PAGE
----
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10 Amazing Sea Creatures that Live in Antarctica

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10 Amazing Sea Creatures that Live in Antarctica


Dreaming of visiting penguins in Antarctica? We think that is a swell idea but how about giving the sea pig or scale worm some love when you're there? What are sea pigs and scale worms you might ask? Just a few of the odd sea creatures discovered not so long ago in the chilly waters of the Antarctic Ocean. Not much is known about a lot of the animals that live under there but we will try our best to fill you in when you visit Antarctica here are ten amazing creatures you may just discover.

1. The Hoff Crab


The Hoff crab Kiwa tyleri if you want to be boring gets its name due to having a hairy chest that reminds everybody of David Hasselhoff’s own hairy chest. Jealous not to have a crab named after you? Then grow a hairy chest next time okay? This crab hangs out in water temperatures of 32 °F [0 °C] which gets a bit too cold for their tastes so they huddle down near hydro-thermal vents on the ocean floor so that they feel nice and toasty. Their chest hair is actually bacteria they love to scrap off and munch on. 

2. Antarcturus sp.


Little is known about these guys fun fact: Wikipedia articles have been written about them in Dutch and Vietnamese but not in English  so get to work one of you pedia-types for the record they are isopods that live deep in the ocean and a delicious sponge or coral branch as part of their diet.

3. The Sandhopper


The sandhopper looks like something out of Star Wars but it’s not impressive as it looks. If disturbed it hops away like a coward. It is interesting to note that this crustacean does double duty: sometimes it likes to hang out in the water but is down with living on the land just like you and me. It’s related to the crab lobster and shrimp so if you see one feel free to dunk it in hot butter we guess.

4. The Scale Worm


There is no getting around it friends the scale worm Eulagisca gigantea if you are nasty is hideous looking with their Hollywood smiles. They live on the ocean floor and can grow up to eight inches twenty centimeters long and four inches ten centimeters wide. It’s got this retractable mouth-part that can be turned inside out and folded into its body. A neat trick yeah? We are going to slowly back away.

5. The Comb Jelly


The comb jelly ctenophore is a soft transparent creature from our darkest nightmares the thing looks like something out of Aliens. On the other hand these cousins of the jellyfish are kind of bright and shiny. And we all love to drool over bright and shiny things when light strikes their paddles they emit an array of various colors giving them a cool appearance just don’t pick one of them up and stick it in your mouth one of our young interns learned this the hard way.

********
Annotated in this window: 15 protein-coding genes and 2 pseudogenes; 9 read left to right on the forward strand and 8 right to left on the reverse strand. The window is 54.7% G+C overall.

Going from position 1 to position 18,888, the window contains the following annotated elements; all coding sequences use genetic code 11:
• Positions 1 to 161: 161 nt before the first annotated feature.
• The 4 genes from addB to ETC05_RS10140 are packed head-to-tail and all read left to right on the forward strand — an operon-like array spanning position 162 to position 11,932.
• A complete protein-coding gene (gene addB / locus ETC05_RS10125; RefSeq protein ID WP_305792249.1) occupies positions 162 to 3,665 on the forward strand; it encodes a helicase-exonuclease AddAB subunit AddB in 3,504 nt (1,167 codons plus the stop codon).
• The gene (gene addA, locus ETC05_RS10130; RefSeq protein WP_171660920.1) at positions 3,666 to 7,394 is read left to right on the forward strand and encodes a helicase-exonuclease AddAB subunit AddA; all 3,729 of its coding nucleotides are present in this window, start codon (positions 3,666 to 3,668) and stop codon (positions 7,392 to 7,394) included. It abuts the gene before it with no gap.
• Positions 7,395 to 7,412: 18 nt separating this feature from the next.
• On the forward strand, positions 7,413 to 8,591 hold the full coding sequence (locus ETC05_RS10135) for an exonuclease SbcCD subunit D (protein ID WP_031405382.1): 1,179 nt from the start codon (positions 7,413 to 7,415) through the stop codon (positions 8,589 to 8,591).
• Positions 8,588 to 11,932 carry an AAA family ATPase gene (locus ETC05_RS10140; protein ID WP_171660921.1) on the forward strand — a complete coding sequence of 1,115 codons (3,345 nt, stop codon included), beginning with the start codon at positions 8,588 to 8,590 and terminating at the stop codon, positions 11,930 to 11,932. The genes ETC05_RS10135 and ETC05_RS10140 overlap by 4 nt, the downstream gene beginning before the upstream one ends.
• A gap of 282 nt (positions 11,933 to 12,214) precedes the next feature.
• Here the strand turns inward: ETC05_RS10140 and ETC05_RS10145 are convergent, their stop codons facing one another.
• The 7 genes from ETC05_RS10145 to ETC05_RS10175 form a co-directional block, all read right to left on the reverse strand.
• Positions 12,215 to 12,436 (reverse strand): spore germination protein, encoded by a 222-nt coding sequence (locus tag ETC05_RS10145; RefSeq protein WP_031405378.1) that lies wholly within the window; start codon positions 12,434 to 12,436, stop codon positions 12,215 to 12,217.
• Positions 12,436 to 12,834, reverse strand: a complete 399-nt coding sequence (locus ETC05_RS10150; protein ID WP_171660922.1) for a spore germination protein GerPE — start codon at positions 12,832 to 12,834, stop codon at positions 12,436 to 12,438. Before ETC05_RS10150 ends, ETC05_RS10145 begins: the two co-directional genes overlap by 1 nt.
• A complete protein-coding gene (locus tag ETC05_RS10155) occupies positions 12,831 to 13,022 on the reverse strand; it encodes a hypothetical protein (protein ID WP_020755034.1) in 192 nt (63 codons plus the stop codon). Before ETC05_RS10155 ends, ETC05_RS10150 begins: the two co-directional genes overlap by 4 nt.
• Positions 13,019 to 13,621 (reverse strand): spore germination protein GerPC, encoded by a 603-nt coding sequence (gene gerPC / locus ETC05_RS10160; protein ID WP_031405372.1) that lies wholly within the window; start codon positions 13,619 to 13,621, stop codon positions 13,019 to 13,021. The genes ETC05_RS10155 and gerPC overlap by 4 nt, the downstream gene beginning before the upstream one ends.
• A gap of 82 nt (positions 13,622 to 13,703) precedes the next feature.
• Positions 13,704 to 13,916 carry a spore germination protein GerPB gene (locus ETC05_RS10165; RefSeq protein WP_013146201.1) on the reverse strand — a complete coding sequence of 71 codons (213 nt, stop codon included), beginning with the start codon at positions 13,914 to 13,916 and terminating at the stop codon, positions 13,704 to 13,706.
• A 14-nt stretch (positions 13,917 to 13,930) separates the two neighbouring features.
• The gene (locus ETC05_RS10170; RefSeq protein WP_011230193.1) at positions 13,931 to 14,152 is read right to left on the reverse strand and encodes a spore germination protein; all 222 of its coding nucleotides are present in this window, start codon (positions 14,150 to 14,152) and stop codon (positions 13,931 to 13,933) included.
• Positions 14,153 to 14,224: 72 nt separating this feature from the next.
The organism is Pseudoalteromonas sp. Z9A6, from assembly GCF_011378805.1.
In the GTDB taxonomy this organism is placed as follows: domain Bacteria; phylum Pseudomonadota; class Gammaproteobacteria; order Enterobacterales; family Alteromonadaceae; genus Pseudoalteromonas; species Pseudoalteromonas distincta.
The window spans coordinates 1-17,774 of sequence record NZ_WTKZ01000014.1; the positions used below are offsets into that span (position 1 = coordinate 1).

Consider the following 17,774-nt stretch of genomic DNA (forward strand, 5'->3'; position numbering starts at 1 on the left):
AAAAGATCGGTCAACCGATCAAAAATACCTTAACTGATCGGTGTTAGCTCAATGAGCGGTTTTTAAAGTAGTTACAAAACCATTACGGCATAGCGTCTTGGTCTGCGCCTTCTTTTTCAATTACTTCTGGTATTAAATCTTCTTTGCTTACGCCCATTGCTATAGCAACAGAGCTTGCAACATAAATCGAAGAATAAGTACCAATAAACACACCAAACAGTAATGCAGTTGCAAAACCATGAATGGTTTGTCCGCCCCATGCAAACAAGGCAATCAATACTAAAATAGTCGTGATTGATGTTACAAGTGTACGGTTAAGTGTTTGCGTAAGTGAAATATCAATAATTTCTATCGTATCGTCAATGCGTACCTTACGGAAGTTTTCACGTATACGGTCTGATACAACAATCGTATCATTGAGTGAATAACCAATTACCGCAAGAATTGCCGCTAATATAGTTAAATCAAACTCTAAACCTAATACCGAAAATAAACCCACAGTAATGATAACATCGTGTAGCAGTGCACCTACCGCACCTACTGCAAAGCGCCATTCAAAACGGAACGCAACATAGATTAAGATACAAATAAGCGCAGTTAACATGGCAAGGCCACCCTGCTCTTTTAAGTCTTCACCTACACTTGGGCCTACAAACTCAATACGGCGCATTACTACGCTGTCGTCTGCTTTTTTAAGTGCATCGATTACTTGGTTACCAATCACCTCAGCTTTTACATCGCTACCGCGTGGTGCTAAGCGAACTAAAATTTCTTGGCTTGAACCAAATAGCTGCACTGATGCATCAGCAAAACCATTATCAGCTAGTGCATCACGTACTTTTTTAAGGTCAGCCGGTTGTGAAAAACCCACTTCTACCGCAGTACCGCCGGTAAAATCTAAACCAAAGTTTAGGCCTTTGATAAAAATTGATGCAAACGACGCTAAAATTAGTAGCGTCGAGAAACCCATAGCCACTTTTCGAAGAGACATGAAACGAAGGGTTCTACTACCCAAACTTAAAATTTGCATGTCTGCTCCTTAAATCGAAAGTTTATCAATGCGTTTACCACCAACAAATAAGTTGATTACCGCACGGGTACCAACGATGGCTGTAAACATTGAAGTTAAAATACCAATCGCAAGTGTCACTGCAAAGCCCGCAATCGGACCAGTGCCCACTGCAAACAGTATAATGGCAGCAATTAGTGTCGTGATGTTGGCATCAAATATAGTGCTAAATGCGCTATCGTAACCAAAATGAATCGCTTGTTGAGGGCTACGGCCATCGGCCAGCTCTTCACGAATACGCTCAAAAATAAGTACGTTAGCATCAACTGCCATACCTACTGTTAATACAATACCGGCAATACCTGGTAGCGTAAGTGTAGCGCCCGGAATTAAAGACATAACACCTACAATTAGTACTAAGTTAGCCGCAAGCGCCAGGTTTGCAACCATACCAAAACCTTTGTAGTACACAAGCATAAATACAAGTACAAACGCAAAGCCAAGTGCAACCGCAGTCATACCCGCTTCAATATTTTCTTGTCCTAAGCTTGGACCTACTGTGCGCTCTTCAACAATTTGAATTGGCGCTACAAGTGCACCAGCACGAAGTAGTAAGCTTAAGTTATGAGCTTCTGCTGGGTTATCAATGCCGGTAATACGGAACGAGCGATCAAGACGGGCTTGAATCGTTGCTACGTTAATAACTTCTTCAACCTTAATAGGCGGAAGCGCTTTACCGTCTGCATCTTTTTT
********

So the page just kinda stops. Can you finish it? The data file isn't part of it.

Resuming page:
6. The Sea Pig


This one is our personal favorite also known as the sea cucumber 2 zany nicknames it loves to feast on scum and decaying plant matter. Like a real pig but instead of tasting like delicious bacon it tastes like decidedly undelicious poison sad news though: the sea pig lives in the deepest part of the Antarctic Ocean so you are unlikely to encounter one.

7. Glass Sponges


Check this out: the glass sponge is not made out of glass and it is worthless as a cleaning tool for washing dishes so what gives? Well their skeletons are made of silica, which is one of the main components of glass. Glass sponges don’t have a particularly sophisticated palate; they will pretty much eat whatever the ocean sends their way they are unfortunately dying at high rates due to global warming so let’s do our part and heal the planet.

8. Antarctic Feather Star


The Antarctic feather star or Promachocrinus kerguelensis if you want to looks like a super
scientist live at the bottom of the Antarctic Ocean near the coast of Antarctica. They like cold water and they possess twenty feathery arms that allow them to swim with grace and poise the true stars of the sea.

9. The Sea Spider


Do you like spiders? Then you will surely love the sea spider but you would be devastated to learn that they are not actually spiders at all. They are still pretty cool marine arthropods though they can grow more than fourteen inches [35 centimeters] long by far the largest of their type scientists are not really sure why they get so big so we are just going to assume it is a glandular problem till proven otherwise.

10. The Springtail


Springtails looks like something you would call an adorable furry critter that feeds on hugs don’t you think? But they are really hexapods that are similar to insects in many ways. At less than one millimeter long they are nonetheless the largest Antarctic animal that lives exclusively on land. In order to avoid freezing to death they are able to slow down their metabolism levels in order to conserve energy as well as produce glycerol but if conditions are super harsh they will die anyway.

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